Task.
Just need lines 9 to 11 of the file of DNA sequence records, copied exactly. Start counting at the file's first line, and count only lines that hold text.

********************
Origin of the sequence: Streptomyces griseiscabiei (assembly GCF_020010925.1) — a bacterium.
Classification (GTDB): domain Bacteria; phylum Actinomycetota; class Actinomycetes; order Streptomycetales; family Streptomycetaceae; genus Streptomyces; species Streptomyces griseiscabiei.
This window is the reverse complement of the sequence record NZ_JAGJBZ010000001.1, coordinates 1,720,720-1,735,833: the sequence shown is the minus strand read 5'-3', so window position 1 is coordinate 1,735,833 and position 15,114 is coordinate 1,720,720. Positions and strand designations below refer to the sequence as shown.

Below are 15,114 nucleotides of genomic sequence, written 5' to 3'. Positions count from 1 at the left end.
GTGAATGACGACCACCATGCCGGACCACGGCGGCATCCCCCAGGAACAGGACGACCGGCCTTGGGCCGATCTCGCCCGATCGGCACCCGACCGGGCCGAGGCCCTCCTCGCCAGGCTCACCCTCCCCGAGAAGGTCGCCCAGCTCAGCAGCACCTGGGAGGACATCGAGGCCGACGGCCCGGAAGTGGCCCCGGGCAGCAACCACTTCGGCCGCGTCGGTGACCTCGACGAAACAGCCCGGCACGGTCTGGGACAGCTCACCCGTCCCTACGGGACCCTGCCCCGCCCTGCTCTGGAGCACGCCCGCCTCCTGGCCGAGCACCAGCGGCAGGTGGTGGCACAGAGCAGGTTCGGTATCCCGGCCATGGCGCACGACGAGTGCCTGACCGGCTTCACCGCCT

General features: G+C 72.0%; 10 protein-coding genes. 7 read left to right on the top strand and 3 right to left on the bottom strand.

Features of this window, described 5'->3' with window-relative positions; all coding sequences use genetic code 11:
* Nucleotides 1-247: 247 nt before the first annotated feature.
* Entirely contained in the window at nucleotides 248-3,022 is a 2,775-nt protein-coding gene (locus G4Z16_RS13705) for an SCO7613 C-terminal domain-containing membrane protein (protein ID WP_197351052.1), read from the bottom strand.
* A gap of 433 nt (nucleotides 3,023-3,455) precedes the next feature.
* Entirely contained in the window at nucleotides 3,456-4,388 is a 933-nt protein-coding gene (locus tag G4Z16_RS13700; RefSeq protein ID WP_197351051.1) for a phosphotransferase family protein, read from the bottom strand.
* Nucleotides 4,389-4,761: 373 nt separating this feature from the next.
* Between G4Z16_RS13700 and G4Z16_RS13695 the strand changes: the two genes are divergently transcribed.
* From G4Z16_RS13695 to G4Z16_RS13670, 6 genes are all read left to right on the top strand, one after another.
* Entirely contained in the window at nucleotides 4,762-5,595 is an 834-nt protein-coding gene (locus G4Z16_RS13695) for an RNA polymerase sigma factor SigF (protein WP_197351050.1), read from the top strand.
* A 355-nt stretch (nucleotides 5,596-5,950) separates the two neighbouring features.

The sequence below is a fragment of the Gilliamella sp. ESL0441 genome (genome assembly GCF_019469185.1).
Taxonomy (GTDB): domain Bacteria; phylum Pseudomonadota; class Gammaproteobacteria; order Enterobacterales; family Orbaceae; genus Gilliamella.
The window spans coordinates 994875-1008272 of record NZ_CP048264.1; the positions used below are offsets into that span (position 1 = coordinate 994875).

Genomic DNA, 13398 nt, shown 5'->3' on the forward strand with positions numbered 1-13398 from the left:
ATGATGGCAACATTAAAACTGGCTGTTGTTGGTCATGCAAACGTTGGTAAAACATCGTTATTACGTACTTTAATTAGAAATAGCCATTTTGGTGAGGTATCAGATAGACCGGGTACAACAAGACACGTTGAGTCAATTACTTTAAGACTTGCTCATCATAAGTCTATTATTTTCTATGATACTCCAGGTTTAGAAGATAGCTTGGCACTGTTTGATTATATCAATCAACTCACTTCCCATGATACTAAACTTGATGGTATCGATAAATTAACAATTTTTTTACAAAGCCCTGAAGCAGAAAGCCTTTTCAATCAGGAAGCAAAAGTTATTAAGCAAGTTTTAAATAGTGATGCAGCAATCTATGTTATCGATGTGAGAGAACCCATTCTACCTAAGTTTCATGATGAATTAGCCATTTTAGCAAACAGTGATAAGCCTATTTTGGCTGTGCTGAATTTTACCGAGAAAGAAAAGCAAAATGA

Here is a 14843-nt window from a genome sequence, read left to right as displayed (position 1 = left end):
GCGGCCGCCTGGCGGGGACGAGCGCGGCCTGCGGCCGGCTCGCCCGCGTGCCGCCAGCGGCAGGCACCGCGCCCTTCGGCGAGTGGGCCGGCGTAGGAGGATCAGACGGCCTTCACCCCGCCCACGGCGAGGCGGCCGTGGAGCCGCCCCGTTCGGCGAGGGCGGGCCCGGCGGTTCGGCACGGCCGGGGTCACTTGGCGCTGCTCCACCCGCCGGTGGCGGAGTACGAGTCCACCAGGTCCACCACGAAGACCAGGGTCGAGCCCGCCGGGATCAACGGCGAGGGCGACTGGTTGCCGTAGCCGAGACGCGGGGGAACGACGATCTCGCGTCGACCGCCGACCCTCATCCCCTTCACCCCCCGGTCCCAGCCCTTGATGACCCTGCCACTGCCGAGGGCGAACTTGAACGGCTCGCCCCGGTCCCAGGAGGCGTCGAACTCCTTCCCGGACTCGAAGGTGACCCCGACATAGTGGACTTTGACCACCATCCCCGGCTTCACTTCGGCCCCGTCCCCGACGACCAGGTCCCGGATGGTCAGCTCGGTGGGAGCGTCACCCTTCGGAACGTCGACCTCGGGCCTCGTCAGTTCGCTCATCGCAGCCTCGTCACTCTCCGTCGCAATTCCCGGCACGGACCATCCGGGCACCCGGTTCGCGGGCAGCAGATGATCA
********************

* Entirely contained in the window at nucleotides 248-3,022 is a 2,775-nt protein-coding gene (locus G4Z16_RS13705) for an SCO7613 C-terminal domain-containing membrane protein (protein ID WP_197351052.1), read from the bottom strand.
* A gap of 433 nt (nucleotides 3,023-3,455) precedes the next feature.
* Entirely contained in the window at nucleotides 3,456-4,388 is a 933-nt protein-coding gene (locus tag G4Z16_RS13700; RefSeq protein ID WP_197351051.1) for a phosphotransferase family protein, read from the bottom strand.